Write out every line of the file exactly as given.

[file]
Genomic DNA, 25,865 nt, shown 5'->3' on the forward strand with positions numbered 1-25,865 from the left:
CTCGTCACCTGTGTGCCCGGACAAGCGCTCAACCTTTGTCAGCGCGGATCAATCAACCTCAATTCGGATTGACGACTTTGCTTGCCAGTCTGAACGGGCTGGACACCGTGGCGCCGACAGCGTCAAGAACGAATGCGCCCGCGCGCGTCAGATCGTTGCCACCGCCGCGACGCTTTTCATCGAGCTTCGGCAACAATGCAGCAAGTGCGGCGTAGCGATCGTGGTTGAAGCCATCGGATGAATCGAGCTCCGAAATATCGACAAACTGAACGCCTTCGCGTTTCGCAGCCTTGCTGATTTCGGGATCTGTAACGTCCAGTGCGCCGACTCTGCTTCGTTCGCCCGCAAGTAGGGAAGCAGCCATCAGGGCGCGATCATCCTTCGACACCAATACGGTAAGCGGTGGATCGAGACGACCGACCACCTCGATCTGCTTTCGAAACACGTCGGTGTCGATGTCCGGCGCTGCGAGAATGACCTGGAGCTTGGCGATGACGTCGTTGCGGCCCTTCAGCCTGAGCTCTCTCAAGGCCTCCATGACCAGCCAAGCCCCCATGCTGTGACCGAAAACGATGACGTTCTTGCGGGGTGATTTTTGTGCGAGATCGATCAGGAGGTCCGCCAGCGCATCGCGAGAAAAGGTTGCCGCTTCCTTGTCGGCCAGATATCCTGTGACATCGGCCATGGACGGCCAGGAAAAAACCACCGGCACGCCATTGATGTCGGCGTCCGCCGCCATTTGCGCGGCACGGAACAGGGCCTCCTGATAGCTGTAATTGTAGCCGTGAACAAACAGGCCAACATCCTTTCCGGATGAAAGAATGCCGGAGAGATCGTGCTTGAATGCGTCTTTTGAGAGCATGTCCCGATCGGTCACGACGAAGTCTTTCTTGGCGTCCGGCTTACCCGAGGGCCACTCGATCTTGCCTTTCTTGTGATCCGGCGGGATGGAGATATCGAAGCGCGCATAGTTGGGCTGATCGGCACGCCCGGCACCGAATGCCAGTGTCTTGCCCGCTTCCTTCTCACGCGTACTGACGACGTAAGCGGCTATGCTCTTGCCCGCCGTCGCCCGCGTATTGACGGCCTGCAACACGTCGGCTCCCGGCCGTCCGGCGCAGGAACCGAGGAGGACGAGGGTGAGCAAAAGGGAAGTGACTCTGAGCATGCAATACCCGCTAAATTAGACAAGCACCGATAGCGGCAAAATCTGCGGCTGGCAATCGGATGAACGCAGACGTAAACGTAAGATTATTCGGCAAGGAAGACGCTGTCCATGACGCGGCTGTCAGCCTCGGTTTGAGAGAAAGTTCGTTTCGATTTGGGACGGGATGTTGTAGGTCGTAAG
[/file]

Genomic DNA, 25,865 nt, shown 5'->3' on the forward strand with positions numbered 1-25,865 from the left:
CTCGTCACCTGTGTGCCCGGACAAGCGCTCAACCTTTGTCAGCGCGGATCAATCAACCTCAATTCGGATTGACGACTTTGCTTGCCAGTCTGAACGGGCTGGACACCGTGGCGCCGACAGCGTCAAGAACGAATGCGCCCGCGCGCGTCAGATCGTTGCCACCGCCGCGACGCTTTTCATCGAGCTTCGGCAACAATGCAGCAAGTGCGGCGTAGCGATCGTGGTTGAAGCCATCGGATGAATCGAGCTCCGAAATATCGACAAACTGAACGCCTTCGCGTTTCGCAGCCTTGCTGATTTCGGGATCTGTAACGTCCAGTGCGCCGACTCTGCTTCGTTCGCCCGCAAGTAGGGAAGCAGCCATCAGGGCGCGATCATCCTTCGACACCAATACGGTAAGCGGTGGATCGAGACGACCGACCACCTCGATCTGCTTTCGAAACACGTCGGTGTCGATGTCCGGCGCTGCGAGAATGACCTGGAGCTTGGCGATGACGTCGTTGCGGCCCTTCAGCCTGAGCTCTCTCAAGGCCTCCATGACCAGCCAAGCCCCCATGCTGTGACCGAAAACGATGACGTTCTTGCGGGGTGATTTTTGTGCGAGATCGATCAGGAGGTCCGCCAGCGCATCGCGAGAAAAGGTTGCCGCTTCCTTGTCGGCCAGATATCCTGTGACATCGGCCATGGACGGCCAGGAAAAAACCACCGGCACGCCATTGATGTCGGCGTCCGCCGCCATTTGCGCGGCACGGAACAGGGCCTCCTGATAGCTGTAATTGTAGCCGTGAACAAACAGGCCAACATCCTTTCCGGATGAAAGAATGCCGGAGAGATCGTGCTTGAATGCGTCTTTTGAGAGCATGTCCCGATCGGTCACGACGAAGTCTTTCTTGGCGTCCGGCTTACCCGAGGGCCACTCGATCTTGCCTTTCTTGTGATCCGGCGGGATGGAGATATCGAAGCGCGCATAGTTGGGCTGATCGGCACGCCCGGCACCGAATGCCAGTGTCTTGCCCGCTTCCTTCTCACGCGTACTGACGACGTAAGCGGCTATGCTCTTGCCCGCCGTCGCCCGCGTATTGACGGCCTGCAACACGTCGGCTCCCGGCCGTCCGGCGCAGGAACCGAGGAGGACGAGGGTGAGCAAAAGGGAAGTGACTCTGAGCATGCAATACCCGCTAAATTAGACAAGCACCGATAGCGGCAAAATCTGCGGCTGGCAATCGGATGAACGCAGACGTAAACGTAAGATTATTCGGCAAGGAAGACGCTGTCCATGACGCGGCTGTCAGCCTCGGTTTGAGAGAAAGTTCGTTTCGATTTGGGACGGGATGTTGTAGGTCGTAAG